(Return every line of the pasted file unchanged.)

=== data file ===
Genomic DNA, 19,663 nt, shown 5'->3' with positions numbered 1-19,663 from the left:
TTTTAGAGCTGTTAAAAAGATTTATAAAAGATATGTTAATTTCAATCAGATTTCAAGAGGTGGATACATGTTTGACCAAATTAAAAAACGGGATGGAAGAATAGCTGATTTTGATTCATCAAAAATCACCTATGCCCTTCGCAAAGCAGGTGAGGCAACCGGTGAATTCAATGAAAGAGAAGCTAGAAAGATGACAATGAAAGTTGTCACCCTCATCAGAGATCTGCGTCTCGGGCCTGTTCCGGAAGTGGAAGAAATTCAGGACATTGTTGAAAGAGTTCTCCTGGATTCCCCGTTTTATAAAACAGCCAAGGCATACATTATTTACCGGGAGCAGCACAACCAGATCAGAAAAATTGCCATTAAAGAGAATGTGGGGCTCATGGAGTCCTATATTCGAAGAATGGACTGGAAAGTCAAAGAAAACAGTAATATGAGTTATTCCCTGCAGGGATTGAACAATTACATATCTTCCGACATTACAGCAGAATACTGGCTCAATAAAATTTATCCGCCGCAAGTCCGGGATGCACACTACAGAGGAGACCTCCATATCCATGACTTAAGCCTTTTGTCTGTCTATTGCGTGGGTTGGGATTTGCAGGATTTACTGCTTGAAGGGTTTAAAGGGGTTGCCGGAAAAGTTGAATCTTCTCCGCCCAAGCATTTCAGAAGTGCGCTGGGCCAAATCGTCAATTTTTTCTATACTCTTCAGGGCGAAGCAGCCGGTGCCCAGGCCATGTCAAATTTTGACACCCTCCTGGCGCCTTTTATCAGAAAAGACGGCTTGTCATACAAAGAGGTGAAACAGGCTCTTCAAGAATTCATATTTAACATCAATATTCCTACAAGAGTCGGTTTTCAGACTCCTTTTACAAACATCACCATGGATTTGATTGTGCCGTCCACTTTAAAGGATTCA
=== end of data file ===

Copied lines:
Genomic DNA, 19,663 nt, shown 5'->3' with positions numbered 1-19,663 from the left:
TTTTAGAGCTGTTAAAAAGATTTATAAAAGATATGTTAATTTCAATCAGATTTCAAGAGGTGGATACATGTTTGACCAAATTAAAAAACGGGATGGAAGAATAGCTGATTTTGATTCATCAAAAATCACCTATGCCCTTCGCAAAGCAGGTGAGGCAACCGGTGAATTCAATGAAAGAGAAGCTAGAAAGATGACAATGAAAGTTGTCACCCTCATCAGAGATCTGCGTCTCGGGCCTGTTCCGGAAGTGGAAGAAATTCAGGACATTGTTGAAAGAGTTCTCCTGGATTCCCCGTTTTATAAAACAGCCAAGGCATACATTATTTACCGGGAGCAGCACAACCAGATCAGAAAAATTGCCATTAAAGAGAATGTGGGGCTCATGGAGTCCTATATTCGAAGAATGGACTGGAAAGTCAAAGAAAACAGTAATATGAGTTATTCCCTGCAGGGATTGAACAATTACATATCTTCCGACATTACAGCAGAATACTGGCTCAATAAAATTTATCCGCCGCAAGTCCGGGATGCACACTACAGAGGAGACCTCCATATCCATGACTTAAGCCTTTTGTCTGTCTATTGCGTGGGTTGGGATTTGCAGGATTTACTGCTTGAAGGGTTTAAAGGGGTTGCCGGAAAAGTTGAATCTTCTCCGCCCAAGCATTTCAGAAGTGCGCTGGGCCAAATCGTCAATTTTTTCTATACTCTTCAGGGCGAAGCAGCCGGTGCCCAGGCCATGTCAAATTTTGACACCCTCCTGGCGCCTTTTATCAGAAAAGACGGCTTGTCATACAAAGAGGTGAAACAGGCTCTTCAAGAATTCATATTTAACATCAATATTCCTACAAGAGTCGGTTTTCAGACTCCTTTTACAAACATCACCATGGATTTGATTGTGCCGTCCACTTTAAAGGATTCA